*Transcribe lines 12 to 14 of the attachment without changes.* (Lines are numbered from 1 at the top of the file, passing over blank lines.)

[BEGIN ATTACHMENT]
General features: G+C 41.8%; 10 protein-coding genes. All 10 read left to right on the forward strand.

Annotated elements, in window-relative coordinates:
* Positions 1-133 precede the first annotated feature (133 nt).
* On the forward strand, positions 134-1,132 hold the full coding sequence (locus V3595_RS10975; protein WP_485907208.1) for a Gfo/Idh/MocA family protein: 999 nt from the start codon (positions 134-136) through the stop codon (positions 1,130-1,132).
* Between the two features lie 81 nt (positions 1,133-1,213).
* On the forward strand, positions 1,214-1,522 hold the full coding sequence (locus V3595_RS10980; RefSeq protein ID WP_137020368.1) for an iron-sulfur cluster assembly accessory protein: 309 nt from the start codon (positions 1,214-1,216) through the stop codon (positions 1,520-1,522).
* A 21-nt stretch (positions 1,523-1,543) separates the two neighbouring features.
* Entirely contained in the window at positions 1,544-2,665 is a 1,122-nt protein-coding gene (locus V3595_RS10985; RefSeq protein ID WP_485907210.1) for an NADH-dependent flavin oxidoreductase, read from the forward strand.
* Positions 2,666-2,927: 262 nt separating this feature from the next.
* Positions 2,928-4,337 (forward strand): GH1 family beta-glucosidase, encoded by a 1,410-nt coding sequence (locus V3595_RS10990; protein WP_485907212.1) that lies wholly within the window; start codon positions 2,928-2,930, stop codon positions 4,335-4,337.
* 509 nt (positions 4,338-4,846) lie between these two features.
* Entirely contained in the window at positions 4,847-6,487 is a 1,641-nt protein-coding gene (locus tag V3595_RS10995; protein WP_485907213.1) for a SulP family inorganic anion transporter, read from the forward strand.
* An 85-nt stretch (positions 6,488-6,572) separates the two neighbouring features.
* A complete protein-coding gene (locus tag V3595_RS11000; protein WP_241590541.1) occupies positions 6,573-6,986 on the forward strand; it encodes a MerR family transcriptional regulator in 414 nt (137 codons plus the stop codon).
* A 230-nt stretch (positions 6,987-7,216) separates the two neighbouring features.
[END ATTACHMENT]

* Entirely contained in the window at positions 4,847-6,487 is a 1,641-nt protein-coding gene (locus tag V3595_RS10995; protein WP_485907213.1) for a SulP family inorganic anion transporter, read from the forward strand.
* An 85-nt stretch (positions 6,488-6,572) separates the two neighbouring features.
* A complete protein-coding gene (locus tag V3595_RS11000; protein WP_241590541.1) occupies positions 6,573-6,986 on the forward strand; it encodes a MerR family transcriptional regulator in 414 nt (137 codons plus the stop codon).